Based on the revision of the Lee clan genealogy in the fourteenth years of the Daoguang Emperor in 1834, it was said that the Lee clan settled in Wo Hang village. Within fifty years, more villages were subsequently established. These were Sheung Wo Hang [4], Ha Wo Hang in 1730 and Wo Hang Tai Long in 1750. Lee Kuen-lam was an intellectual and taught at Canton. He had a classroom in Canton and taught there. Therefore, whether the family earned a living merely by farming is not a certainty. Originally, Lee Kuen-lam had three sons, under the generational middle name “Jit”. The first names were Wing, Kwai and Fong. In managing their familial affairs and properties, they established the Sam Jit Tong (ancestral hall of three Jits). It is quite a corporate body and their sons of the same generation possessed in bodily form. It was the corporate body in the Chinese rural community. The second son of Lee Kuen-lam was Lee Jit-kwai (third generation) and his family separated from Wo Hang, establishing a new village at Ha Wo Hang in 1730. They built the other ancestral hall themselves; the Second Brother Ancestral Hall. The first great grandson (fourth generation) was probably born in 1722. This separation could not definitely be understood as there were disputes among the members of the family. However, the following is remarkable. The later generations of Lee Tak-wah and Lee Kuen-lam reburied the grave at Shek Chun Au, making the greatest grave nearby double tombs with double monuments in the Fourth-ninth year of Emperor Qianlong (1784). It was a clear indication that they extended their influence over the area of the Sha Tau Kok region. It also projected the later establishment of the Tung Wo Market in the 1820s (Figure 9).


Figure 9: The reburial of Lee Tak-wah and Lee Kuen-lan at Shek Chung Ao firstly in 1784 and the repair process in 1880 and in 2012 respectively.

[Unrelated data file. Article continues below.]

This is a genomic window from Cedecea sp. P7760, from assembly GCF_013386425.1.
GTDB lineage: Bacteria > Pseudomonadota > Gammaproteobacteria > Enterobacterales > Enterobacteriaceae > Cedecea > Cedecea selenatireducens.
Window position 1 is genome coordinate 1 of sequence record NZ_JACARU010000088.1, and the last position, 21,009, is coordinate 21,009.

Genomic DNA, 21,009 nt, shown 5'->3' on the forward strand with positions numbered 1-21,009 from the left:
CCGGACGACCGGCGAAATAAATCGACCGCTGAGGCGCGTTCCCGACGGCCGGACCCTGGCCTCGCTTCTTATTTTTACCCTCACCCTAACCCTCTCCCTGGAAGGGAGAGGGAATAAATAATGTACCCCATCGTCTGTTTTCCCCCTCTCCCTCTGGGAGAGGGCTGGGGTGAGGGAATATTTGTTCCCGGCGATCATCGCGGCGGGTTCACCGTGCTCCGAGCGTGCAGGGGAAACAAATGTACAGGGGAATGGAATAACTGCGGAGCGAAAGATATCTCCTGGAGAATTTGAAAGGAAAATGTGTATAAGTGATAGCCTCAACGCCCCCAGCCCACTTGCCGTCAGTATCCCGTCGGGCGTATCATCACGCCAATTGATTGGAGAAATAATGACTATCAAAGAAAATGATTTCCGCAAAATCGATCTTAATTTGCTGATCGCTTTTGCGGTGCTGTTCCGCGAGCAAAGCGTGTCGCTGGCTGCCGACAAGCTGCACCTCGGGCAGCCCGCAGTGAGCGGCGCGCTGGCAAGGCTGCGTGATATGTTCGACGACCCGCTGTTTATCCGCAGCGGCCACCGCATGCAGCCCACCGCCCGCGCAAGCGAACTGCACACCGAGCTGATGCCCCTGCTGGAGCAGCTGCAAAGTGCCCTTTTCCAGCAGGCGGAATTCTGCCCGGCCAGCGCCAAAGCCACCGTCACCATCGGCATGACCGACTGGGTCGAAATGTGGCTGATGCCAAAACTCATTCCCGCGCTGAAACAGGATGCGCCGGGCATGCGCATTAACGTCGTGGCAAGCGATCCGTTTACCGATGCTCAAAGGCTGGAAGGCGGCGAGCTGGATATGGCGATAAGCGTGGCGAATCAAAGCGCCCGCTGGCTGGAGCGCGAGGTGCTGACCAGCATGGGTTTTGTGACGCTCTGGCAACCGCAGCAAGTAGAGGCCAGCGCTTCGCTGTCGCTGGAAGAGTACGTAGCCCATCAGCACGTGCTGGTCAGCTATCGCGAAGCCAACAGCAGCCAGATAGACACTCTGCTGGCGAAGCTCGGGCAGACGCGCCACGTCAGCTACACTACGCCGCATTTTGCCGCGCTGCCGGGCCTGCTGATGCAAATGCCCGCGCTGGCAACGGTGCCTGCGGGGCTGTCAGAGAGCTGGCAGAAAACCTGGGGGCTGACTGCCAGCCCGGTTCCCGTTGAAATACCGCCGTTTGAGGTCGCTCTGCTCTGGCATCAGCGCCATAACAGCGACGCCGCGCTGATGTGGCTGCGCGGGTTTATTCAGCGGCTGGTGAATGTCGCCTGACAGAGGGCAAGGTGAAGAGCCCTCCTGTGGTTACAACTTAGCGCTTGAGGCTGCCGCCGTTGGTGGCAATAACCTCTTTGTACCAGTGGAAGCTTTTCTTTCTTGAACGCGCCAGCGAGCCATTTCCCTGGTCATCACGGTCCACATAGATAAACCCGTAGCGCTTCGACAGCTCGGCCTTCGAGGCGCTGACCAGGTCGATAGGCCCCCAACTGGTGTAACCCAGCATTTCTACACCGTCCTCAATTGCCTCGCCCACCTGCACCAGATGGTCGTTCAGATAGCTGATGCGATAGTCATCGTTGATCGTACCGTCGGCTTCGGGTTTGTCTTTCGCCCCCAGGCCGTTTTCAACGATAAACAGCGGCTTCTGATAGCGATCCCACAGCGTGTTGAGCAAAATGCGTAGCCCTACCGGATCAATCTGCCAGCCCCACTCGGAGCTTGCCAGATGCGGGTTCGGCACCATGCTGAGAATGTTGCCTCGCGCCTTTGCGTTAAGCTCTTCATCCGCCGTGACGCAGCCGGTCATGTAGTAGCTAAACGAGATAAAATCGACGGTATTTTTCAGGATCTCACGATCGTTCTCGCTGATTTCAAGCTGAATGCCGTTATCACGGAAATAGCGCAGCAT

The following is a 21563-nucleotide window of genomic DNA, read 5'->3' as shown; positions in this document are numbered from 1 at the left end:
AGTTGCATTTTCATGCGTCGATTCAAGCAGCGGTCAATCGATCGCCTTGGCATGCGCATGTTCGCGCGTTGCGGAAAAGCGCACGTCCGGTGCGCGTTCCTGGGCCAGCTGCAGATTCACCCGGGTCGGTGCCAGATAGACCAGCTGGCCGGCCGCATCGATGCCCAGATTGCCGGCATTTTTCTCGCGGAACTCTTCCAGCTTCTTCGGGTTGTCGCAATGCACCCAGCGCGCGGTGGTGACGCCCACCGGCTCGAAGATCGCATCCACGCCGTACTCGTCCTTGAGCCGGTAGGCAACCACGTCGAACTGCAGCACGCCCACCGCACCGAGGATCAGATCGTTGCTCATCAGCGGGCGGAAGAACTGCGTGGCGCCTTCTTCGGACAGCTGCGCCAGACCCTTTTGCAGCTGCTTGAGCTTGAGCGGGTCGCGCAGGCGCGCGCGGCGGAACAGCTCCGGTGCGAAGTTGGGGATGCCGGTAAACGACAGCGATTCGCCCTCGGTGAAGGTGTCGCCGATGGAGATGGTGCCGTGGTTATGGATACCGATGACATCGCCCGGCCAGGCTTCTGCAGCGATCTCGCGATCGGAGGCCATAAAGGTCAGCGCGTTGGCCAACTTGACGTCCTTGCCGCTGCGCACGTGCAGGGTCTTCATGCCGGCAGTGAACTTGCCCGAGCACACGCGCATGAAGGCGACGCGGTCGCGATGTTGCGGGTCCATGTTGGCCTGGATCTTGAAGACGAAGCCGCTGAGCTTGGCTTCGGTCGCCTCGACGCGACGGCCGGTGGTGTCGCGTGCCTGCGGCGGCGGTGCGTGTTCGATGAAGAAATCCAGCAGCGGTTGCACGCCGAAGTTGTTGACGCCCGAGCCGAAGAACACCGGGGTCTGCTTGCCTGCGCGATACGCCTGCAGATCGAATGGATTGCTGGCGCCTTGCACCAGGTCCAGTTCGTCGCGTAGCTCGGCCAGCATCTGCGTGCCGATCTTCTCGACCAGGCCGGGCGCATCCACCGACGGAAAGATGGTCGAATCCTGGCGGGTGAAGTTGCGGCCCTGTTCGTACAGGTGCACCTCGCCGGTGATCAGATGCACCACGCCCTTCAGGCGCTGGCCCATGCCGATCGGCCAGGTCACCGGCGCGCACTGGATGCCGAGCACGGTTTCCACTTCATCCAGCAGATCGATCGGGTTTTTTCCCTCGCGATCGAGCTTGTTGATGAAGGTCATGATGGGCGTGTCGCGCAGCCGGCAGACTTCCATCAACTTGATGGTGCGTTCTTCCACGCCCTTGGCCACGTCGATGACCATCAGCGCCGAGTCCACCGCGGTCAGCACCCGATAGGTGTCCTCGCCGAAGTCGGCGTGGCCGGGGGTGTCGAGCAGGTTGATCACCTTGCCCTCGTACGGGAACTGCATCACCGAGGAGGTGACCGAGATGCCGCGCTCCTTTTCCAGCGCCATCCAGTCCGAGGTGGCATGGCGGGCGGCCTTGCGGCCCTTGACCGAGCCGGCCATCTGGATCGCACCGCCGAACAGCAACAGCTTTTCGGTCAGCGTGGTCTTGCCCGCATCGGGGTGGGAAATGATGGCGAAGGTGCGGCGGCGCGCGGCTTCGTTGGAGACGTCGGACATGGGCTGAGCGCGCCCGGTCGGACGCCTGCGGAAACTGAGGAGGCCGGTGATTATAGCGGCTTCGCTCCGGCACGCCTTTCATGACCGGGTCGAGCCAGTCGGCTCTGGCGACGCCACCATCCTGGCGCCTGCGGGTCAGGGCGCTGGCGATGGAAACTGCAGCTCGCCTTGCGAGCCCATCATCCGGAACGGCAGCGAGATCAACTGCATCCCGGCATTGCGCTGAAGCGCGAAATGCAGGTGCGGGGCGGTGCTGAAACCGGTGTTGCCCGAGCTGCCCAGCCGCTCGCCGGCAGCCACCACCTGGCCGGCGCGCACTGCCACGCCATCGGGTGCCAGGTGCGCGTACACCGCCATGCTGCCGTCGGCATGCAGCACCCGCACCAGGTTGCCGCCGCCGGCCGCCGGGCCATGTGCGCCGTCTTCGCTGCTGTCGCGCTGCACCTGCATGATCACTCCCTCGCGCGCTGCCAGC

The genealogical history and property management of the Lee Clan

The Shum Chun River and the Sha Tau Kok Sea were the areas made of alluvial plains but nowadays these are embankments and land reclamation sites. These drowned valleys link together to form a network eventually broadening out into Deep Bay to Mirs Bay. In fact, the area had little good farmland. Mostly small patches at the heads of the little bays where one of the mountain streams reaches the Sha Tau Kok Sea [3]. The Wo Hang valley looks across a very narrow strip of farmland at the steep and wooded hill marking the edges of the valley. So, the upper basin of the stream can be reached by passing through the village. It thus results in Wo Hang. Wo Hang(禾坑) has two words. The first is Wo that means an irrigated or flooded field where rice is grown. Hang is a water tunnel, a passage way through water. The Wo Hang Village was largely made by land reclamation which was made arable. Wo Hang was the name which given meant “ Valleys of Rice”. Originally the sea reached to approximately a kilometer to the end of the valley, but reclamation led to increase in the available and arable farmland [3]. The settlement of the Sha Tau Kok region followed the reclamation of land opened up by the recession of the sea along the coast in the nineteenth century. In fact, the reclamation of Wo Hang arable farmland was performed earlier.